Sinners and the Sea, the Untold Story of Noah’s Wife

See the story of Noah and the flood with new eyes.

Rebecca Kanner is a fellow Minnesotan, Biblical fiction writer, and Howard Books author.Reason enough for me to want to read her debut novel, Sinners and The Sea, the Untold Story of Noah’s Wife. Add to that a fascinating premise: the story of a woman who wasn’t even named in the Bible, but became the mother of all generations after the great flood, and I couldn’t wait to get my hands on a copy.

Sinners and the Sea did not disappoint. It is the story of an unnamed woman from a harsh world, a world that is primitive and superstitious, where differences – like the red mark on her forehead – are met with distrust and violence, where a father must give his beloved daughter to an ancient man before she is killed by those who fear her.

We sympathize with this unnamed woman because—as remote as her world seems to be from ours—she longs for all that we want for ourselves:  to be known, loved, and accepted by her family, her community, and ultimately her God. She wants to honor her father and do what is right by her husband, Noah. She wants a community, even that of the  sinners that inhabit the desolate town where Noah lives. She wants to understand this mysterious God that her husband obeys, and most of all, she wants to be named, to have an identity that will live on even after she is gone.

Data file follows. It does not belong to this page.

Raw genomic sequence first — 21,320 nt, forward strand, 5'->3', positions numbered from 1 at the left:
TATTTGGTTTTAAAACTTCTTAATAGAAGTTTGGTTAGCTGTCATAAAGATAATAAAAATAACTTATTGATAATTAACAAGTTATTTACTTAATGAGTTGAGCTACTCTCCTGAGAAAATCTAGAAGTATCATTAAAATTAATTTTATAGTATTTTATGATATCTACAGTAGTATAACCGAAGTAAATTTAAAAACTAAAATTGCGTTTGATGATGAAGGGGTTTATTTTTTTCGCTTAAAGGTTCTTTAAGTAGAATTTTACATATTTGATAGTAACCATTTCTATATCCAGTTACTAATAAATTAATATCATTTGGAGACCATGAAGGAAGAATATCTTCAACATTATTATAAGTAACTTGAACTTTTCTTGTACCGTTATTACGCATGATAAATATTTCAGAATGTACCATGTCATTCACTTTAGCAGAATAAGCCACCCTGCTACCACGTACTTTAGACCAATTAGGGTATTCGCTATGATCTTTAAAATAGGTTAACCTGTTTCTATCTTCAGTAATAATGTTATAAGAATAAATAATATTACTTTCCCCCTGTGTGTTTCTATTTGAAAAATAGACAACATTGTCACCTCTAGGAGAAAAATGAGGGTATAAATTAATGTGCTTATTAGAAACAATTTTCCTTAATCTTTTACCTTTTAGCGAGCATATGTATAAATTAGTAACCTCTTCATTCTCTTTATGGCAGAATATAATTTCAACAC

As the unnamed woman marries Noah and has his children, we see the depths of her great compassion—for her ancient and frustrating husband, her warring sons, and even for the brutal villagers destined to die in the flood. Her compassion is so clearly drawn, I pitied even the most despicable of the sinners as they perished in the rising water.

Kanner’s narrative of the Biblical flood is completely new and unexpected. It is a compelling re-imagining, with surprising mythical elements that add a dreamlike quality to the horrors of the flood.  Her historical detail, especially into that dark time of pre-history where much must be supposed or deduced, was impeccable and riveting.

After reading Sinners and the Sea, you’ll never look at the Biblical story of Noah and the flood in the same way again, and isn’t that Biblical fiction’s greatest purpose? To see the old stories with fresh eyes and perhaps find new meaning that brings us closer to God and his unfolding plan for our world?

 Have you read Sinners and the Sea, the Untold Story of Noah’s Wife? What did you think?


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